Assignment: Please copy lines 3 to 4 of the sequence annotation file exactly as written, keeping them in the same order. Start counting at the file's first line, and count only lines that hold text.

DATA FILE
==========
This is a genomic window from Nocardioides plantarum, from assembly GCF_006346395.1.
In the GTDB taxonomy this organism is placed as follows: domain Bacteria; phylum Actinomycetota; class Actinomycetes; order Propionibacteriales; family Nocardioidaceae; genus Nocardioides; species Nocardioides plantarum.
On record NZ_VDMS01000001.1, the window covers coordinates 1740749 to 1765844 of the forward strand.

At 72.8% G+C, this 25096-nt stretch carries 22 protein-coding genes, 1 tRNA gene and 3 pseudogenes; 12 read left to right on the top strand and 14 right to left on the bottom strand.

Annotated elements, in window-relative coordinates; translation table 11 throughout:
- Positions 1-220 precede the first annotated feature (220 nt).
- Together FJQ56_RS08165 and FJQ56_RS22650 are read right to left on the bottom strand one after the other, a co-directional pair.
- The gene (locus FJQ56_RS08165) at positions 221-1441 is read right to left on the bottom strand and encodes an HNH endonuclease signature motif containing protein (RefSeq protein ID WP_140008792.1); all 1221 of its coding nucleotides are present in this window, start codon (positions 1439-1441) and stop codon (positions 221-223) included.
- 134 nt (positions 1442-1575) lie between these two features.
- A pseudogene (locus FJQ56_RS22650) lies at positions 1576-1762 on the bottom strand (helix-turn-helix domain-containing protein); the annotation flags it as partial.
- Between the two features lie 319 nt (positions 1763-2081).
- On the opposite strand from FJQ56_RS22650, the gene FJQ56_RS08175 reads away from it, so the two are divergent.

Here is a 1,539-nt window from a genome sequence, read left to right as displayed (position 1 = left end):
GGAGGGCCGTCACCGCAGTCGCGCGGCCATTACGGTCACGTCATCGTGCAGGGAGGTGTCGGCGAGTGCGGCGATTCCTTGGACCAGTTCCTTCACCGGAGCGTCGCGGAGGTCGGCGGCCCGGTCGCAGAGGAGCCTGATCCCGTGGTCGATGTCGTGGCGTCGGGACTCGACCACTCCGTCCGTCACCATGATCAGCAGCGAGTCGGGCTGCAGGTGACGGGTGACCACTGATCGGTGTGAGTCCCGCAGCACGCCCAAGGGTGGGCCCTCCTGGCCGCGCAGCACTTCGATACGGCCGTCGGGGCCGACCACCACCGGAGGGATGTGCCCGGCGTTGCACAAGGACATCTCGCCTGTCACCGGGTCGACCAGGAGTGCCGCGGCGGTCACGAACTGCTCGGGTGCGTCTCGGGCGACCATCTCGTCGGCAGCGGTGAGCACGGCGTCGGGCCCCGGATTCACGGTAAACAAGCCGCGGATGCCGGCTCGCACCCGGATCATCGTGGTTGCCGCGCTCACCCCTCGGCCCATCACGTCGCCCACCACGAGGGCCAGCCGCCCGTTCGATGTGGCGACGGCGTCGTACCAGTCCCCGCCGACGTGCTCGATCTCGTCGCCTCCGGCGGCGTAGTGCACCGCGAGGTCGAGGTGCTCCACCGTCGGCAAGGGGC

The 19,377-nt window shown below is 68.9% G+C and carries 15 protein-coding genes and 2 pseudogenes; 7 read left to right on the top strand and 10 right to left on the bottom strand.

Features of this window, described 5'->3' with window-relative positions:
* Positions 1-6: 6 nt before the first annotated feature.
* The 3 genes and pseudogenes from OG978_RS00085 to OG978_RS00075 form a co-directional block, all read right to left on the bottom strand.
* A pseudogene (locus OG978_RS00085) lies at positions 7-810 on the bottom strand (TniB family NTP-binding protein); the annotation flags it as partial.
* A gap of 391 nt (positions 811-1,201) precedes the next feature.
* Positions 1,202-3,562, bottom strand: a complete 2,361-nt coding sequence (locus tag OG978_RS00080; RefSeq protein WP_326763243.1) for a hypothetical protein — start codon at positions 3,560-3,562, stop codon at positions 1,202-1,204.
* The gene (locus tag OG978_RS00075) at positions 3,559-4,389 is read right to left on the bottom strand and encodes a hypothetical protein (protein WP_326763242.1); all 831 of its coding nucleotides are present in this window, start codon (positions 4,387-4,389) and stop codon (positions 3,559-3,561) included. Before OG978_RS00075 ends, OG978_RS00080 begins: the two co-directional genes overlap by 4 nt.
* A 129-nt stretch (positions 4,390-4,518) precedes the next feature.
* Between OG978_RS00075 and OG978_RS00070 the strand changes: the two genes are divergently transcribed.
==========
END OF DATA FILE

On record NZ_VDMS01000001.1, the window covers coordinates 1740749 to 1765844 of the forward strand.

At 72.8% G+C, this 25096-nt stretch carries 22 protein-coding genes, 1 tRNA gene and 3 pseudogenes; 12 read left to right on the top strand and 14 right to left on the bottom strand.